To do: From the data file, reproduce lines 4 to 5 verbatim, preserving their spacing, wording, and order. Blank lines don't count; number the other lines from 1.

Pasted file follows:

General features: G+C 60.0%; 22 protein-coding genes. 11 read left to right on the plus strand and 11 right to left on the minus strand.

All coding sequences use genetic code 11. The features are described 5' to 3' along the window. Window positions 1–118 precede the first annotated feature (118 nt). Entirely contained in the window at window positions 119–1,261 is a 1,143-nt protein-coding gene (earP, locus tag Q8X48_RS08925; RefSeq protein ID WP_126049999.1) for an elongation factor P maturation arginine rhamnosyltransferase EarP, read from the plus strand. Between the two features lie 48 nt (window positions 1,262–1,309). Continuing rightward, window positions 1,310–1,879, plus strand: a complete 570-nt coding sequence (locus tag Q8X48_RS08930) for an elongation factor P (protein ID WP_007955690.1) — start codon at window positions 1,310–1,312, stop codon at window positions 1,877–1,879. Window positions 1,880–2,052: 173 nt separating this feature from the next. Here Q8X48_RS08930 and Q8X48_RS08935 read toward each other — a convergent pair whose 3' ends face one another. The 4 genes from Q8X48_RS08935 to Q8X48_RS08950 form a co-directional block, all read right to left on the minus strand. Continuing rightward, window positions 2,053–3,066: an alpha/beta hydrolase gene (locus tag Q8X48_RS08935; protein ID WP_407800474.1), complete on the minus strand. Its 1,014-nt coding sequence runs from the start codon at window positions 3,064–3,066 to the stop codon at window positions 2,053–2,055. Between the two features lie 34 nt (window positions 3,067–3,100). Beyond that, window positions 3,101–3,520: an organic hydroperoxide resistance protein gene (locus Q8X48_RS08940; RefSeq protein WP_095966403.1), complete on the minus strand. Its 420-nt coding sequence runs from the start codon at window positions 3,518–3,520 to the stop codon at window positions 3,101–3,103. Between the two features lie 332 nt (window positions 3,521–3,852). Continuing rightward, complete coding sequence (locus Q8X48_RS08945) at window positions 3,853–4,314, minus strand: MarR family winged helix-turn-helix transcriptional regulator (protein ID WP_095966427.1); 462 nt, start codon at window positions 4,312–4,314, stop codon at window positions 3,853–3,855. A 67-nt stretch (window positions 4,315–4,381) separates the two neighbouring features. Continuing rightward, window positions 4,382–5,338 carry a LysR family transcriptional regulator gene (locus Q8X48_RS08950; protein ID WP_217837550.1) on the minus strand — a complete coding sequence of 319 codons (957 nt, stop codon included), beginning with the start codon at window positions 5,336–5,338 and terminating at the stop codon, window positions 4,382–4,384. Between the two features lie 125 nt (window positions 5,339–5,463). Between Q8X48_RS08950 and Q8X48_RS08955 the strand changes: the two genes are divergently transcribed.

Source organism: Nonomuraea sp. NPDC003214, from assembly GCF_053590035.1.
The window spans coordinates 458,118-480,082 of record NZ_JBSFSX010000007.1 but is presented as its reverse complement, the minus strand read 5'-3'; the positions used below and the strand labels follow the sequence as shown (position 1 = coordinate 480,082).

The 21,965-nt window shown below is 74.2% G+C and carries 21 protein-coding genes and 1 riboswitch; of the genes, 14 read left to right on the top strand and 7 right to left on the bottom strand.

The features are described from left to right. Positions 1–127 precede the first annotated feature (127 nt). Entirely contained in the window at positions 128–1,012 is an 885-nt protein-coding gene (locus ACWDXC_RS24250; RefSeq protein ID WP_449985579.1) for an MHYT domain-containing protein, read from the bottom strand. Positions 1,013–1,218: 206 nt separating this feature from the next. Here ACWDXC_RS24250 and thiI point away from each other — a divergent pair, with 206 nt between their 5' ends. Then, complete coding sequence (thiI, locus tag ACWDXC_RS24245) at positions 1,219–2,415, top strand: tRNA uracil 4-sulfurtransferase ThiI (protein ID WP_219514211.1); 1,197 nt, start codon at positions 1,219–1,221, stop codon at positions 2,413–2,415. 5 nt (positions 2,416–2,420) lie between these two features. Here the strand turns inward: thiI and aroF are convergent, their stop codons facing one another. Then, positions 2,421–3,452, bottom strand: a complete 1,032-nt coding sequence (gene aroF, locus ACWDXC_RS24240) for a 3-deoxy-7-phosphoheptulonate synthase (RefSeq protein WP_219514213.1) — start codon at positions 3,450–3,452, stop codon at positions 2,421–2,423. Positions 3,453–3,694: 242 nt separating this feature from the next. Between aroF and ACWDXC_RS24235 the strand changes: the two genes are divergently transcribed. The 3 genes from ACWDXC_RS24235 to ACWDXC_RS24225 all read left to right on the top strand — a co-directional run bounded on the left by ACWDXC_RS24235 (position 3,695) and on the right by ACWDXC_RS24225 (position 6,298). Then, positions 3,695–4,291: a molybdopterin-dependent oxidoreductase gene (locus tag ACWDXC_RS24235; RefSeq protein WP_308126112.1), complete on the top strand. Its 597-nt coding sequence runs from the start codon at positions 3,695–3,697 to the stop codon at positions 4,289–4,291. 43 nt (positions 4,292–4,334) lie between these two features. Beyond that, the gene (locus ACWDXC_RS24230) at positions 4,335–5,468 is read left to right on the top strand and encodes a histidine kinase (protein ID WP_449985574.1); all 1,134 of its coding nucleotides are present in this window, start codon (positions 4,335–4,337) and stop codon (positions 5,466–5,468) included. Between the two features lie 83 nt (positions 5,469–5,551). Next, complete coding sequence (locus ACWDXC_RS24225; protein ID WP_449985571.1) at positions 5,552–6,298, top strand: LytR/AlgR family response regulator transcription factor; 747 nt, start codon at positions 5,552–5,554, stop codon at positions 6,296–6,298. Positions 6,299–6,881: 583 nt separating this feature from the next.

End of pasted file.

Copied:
The window spans coordinates 458,118-480,082 of record NZ_JBSFSX010000007.1 but is presented as its reverse complement, the minus strand read 5'-3'; the positions used below and the strand labels follow the sequence as shown (position 1 = coordinate 480,082).

The 21,965-nt window shown below is 74.2% G+C and carries 21 protein-coding genes and 1 riboswitch; of the genes, 14 read left to right on the top strand and 7 right to left on the bottom strand.